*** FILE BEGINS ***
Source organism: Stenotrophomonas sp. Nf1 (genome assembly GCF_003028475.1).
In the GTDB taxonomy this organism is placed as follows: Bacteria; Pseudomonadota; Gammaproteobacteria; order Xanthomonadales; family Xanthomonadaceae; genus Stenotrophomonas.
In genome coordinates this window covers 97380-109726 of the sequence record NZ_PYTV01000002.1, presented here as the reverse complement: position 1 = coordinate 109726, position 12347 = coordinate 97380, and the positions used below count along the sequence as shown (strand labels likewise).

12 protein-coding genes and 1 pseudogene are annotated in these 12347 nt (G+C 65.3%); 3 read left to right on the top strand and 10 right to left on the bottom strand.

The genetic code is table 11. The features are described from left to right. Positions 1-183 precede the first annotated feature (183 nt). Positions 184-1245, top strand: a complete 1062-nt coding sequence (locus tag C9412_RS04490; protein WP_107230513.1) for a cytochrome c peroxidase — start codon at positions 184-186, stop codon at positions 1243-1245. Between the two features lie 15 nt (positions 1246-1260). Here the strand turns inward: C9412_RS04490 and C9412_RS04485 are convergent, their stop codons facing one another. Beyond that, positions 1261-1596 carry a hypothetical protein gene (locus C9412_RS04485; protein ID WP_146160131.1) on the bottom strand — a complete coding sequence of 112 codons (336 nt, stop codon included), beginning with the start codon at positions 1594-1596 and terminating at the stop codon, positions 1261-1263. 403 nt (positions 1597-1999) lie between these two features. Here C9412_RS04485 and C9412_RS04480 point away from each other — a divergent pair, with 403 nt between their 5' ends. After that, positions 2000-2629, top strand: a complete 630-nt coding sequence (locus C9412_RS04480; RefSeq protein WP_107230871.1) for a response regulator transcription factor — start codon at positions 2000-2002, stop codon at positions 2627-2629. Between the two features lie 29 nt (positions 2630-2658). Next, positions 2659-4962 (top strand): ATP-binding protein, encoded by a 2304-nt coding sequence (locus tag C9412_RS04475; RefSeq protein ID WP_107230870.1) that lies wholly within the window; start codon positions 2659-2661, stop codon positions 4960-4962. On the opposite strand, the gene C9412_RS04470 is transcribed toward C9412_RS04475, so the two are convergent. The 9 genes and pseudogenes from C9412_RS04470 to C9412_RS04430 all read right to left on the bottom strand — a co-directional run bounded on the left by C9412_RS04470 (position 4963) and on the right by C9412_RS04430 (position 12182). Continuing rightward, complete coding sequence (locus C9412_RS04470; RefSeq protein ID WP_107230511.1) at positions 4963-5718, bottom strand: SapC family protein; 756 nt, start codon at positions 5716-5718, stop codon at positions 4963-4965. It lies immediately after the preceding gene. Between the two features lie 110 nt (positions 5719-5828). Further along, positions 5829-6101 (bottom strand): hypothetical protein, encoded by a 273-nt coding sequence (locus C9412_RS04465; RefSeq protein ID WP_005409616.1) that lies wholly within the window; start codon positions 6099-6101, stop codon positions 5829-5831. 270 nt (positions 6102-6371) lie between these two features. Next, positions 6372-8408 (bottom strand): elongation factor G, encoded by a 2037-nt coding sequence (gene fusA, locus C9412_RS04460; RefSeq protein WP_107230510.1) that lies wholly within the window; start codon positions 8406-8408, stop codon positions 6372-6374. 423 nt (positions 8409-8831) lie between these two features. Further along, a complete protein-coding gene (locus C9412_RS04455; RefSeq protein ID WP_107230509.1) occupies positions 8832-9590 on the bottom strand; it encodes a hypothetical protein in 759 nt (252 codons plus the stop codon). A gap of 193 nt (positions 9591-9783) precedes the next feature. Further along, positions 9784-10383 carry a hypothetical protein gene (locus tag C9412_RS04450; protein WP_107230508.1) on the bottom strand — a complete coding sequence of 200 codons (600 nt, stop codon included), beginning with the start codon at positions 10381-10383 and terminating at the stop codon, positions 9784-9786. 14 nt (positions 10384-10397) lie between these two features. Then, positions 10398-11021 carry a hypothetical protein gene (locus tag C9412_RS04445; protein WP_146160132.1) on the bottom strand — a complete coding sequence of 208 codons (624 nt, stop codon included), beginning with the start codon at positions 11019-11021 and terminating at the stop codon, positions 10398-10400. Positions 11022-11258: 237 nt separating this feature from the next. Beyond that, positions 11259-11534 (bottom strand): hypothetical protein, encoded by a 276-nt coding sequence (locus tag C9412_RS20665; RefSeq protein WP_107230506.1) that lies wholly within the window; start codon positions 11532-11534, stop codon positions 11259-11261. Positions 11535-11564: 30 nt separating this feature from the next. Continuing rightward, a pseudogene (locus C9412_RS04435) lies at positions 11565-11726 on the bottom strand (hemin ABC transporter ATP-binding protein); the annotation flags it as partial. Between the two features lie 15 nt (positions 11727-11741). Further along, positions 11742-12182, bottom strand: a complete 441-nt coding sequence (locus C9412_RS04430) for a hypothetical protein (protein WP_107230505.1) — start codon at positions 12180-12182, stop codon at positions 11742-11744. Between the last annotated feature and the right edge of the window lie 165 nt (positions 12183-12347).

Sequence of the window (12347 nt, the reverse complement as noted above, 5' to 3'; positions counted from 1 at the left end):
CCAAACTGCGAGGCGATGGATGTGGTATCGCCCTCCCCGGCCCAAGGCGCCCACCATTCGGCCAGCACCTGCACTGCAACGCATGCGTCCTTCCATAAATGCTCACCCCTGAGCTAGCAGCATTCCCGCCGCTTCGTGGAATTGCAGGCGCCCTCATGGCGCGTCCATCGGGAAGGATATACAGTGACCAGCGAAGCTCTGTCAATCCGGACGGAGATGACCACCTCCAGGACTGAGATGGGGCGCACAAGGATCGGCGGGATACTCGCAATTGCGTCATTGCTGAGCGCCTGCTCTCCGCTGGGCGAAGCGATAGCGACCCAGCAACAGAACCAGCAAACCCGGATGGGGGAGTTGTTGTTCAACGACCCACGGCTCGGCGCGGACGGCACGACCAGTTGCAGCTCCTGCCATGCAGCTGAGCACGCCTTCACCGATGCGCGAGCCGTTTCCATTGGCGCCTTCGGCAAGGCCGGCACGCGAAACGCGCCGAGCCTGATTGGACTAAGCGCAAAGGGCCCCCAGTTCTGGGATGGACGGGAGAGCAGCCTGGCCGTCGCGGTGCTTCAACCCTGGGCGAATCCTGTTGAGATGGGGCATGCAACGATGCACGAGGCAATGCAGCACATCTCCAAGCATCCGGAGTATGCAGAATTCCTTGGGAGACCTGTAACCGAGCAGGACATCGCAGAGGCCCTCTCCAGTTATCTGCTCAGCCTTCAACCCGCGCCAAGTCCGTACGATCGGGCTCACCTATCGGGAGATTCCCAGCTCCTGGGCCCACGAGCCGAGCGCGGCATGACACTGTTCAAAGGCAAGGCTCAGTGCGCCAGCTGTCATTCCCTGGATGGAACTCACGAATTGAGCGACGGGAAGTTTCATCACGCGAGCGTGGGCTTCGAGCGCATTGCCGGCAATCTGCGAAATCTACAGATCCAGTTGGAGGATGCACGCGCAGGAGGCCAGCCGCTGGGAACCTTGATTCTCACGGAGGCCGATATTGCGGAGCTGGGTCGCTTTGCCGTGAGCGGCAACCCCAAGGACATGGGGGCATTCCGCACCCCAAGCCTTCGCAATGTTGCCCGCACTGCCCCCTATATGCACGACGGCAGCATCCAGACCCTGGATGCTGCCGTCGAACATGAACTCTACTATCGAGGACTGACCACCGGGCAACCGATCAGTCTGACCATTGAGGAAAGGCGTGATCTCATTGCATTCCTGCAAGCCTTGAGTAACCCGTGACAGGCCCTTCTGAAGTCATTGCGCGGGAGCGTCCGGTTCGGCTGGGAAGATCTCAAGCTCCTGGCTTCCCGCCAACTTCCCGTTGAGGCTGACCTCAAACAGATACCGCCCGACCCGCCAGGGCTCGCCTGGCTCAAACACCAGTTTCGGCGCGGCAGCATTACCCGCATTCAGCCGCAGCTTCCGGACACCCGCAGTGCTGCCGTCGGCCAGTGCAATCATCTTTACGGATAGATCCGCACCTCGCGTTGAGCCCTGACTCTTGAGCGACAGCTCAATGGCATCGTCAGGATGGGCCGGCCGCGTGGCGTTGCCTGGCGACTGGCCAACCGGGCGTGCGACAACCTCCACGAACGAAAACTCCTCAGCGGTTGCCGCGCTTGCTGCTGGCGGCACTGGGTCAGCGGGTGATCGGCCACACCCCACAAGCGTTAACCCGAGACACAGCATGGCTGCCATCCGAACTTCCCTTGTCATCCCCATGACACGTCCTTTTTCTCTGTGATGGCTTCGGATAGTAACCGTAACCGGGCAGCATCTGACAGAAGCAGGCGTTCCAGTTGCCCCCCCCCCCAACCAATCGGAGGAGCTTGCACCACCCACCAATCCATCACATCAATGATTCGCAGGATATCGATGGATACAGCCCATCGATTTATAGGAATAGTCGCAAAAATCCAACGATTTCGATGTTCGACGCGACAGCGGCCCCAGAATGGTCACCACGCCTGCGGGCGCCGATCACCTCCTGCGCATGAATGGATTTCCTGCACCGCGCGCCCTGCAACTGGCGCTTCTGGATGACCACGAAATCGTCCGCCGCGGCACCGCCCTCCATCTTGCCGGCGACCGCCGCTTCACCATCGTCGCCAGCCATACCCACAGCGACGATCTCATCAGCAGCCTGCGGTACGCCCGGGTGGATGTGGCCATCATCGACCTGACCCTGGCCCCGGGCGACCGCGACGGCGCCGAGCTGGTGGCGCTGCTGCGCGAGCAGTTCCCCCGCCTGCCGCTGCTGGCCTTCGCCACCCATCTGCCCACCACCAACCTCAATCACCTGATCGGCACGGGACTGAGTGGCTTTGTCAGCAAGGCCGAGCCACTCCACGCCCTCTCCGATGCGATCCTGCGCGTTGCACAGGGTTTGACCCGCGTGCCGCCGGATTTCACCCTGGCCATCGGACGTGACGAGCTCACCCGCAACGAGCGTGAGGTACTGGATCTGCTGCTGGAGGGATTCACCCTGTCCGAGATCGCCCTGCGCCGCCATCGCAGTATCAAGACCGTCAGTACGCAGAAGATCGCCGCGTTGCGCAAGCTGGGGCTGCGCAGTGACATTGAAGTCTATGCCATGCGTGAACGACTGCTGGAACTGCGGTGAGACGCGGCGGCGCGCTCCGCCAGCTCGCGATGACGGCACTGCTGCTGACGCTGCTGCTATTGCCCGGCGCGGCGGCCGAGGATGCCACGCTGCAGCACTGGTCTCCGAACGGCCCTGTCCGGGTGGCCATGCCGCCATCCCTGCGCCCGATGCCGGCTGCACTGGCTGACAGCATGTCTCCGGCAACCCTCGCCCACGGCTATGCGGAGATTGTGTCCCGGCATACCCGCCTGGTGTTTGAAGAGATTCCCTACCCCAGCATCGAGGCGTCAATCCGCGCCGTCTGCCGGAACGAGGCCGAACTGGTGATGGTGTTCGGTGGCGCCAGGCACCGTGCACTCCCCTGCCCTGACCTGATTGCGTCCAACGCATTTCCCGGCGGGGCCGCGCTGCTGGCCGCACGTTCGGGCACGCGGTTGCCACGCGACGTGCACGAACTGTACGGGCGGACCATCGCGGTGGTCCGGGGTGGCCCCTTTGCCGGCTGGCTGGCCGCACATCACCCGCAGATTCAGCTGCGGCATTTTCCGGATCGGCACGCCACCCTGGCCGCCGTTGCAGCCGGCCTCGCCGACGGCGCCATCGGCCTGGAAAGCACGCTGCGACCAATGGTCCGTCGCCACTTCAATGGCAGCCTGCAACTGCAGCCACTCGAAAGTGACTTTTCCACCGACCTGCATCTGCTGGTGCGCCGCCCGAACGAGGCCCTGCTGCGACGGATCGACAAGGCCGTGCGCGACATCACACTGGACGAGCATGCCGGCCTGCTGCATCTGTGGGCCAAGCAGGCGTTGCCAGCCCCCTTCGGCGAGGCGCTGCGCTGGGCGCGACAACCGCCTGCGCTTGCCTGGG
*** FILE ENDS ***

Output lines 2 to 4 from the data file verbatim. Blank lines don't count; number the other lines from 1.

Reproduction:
In the GTDB taxonomy this organism is placed as follows: Bacteria; Pseudomonadota; Gammaproteobacteria; order Xanthomonadales; family Xanthomonadaceae; genus Stenotrophomonas.
In genome coordinates this window covers 97380-109726 of the sequence record NZ_PYTV01000002.1, presented here as the reverse complement: position 1 = coordinate 109726, position 12347 = coordinate 97380, and the positions used below count along the sequence as shown (strand labels likewise).

12 protein-coding genes and 1 pseudogene are annotated in these 12347 nt (G+C 65.3%); 3 read left to right on the top strand and 10 right to left on the bottom strand.